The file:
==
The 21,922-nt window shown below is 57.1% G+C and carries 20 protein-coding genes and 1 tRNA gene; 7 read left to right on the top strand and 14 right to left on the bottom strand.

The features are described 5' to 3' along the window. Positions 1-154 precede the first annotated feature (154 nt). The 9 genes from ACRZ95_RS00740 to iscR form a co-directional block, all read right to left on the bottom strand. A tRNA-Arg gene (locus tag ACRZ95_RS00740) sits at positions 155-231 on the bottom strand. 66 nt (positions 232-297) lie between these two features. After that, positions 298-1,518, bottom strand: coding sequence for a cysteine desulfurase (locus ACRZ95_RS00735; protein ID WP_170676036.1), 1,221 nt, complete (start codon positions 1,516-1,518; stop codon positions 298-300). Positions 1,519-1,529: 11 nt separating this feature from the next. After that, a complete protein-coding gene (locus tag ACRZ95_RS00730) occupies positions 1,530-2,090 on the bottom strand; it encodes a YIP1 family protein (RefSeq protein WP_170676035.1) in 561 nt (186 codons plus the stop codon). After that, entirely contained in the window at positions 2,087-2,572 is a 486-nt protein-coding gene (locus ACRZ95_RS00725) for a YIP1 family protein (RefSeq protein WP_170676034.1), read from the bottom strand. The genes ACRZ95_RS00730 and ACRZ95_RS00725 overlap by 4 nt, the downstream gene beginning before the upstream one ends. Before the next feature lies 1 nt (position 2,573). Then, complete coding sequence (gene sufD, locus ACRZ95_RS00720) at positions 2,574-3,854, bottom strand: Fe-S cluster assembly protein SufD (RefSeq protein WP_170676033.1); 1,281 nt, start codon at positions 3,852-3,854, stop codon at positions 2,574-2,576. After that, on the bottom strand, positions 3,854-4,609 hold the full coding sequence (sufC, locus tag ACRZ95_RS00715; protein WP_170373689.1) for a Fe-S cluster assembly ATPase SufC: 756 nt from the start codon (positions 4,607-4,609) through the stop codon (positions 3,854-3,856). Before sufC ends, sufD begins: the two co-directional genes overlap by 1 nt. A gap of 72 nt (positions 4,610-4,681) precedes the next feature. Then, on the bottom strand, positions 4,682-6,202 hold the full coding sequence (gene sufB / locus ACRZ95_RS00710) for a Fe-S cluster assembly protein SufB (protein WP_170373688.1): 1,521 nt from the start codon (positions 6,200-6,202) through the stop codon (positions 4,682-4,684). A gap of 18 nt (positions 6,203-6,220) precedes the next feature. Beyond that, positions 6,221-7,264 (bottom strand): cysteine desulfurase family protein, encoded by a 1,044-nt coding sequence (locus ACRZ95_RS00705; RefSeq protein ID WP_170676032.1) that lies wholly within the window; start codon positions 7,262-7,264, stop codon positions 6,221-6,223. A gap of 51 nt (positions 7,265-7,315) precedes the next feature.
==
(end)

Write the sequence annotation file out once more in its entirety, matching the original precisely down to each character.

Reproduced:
The 21,922-nt window shown below is 57.1% G+C and carries 20 protein-coding genes and 1 tRNA gene; 7 read left to right on the top strand and 14 right to left on the bottom strand.

The features are described 5' to 3' along the window. Positions 1-154 precede the first annotated feature (154 nt). The 9 genes from ACRZ95_RS00740 to iscR form a co-directional block, all read right to left on the bottom strand. A tRNA-Arg gene (locus tag ACRZ95_RS00740) sits at positions 155-231 on the bottom strand. 66 nt (positions 232-297) lie between these two features. After that, positions 298-1,518, bottom strand: coding sequence for a cysteine desulfurase (locus ACRZ95_RS00735; protein ID WP_170676036.1), 1,221 nt, complete (start codon positions 1,516-1,518; stop codon positions 298-300). Positions 1,519-1,529: 11 nt separating this feature from the next. After that, a complete protein-coding gene (locus tag ACRZ95_RS00730) occupies positions 1,530-2,090 on the bottom strand; it encodes a YIP1 family protein (RefSeq protein WP_170676035.1) in 561 nt (186 codons plus the stop codon). After that, entirely contained in the window at positions 2,087-2,572 is a 486-nt protein-coding gene (locus ACRZ95_RS00725) for a YIP1 family protein (RefSeq protein WP_170676034.1), read from the bottom strand. The genes ACRZ95_RS00730 and ACRZ95_RS00725 overlap by 4 nt, the downstream gene beginning before the upstream one ends. Before the next feature lies 1 nt (position 2,573). Then, complete coding sequence (gene sufD, locus ACRZ95_RS00720) at positions 2,574-3,854, bottom strand: Fe-S cluster assembly protein SufD (RefSeq protein WP_170676033.1); 1,281 nt, start codon at positions 3,852-3,854, stop codon at positions 2,574-2,576. After that, on the bottom strand, positions 3,854-4,609 hold the full coding sequence (sufC, locus tag ACRZ95_RS00715; protein WP_170373689.1) for a Fe-S cluster assembly ATPase SufC: 756 nt from the start codon (positions 4,607-4,609) through the stop codon (positions 3,854-3,856). Before sufC ends, sufD begins: the two co-directional genes overlap by 1 nt. A gap of 72 nt (positions 4,610-4,681) precedes the next feature. Then, on the bottom strand, positions 4,682-6,202 hold the full coding sequence (gene sufB / locus ACRZ95_RS00710) for a Fe-S cluster assembly protein SufB (protein WP_170373688.1): 1,521 nt from the start codon (positions 6,200-6,202) through the stop codon (positions 4,682-4,684). A gap of 18 nt (positions 6,203-6,220) precedes the next feature. Beyond that, positions 6,221-7,264 (bottom strand): cysteine desulfurase family protein, encoded by a 1,044-nt coding sequence (locus ACRZ95_RS00705; RefSeq protein ID WP_170676032.1) that lies wholly within the window; start codon positions 7,262-7,264, stop codon positions 6,221-6,223. A gap of 51 nt (positions 7,265-7,315) precedes the next feature.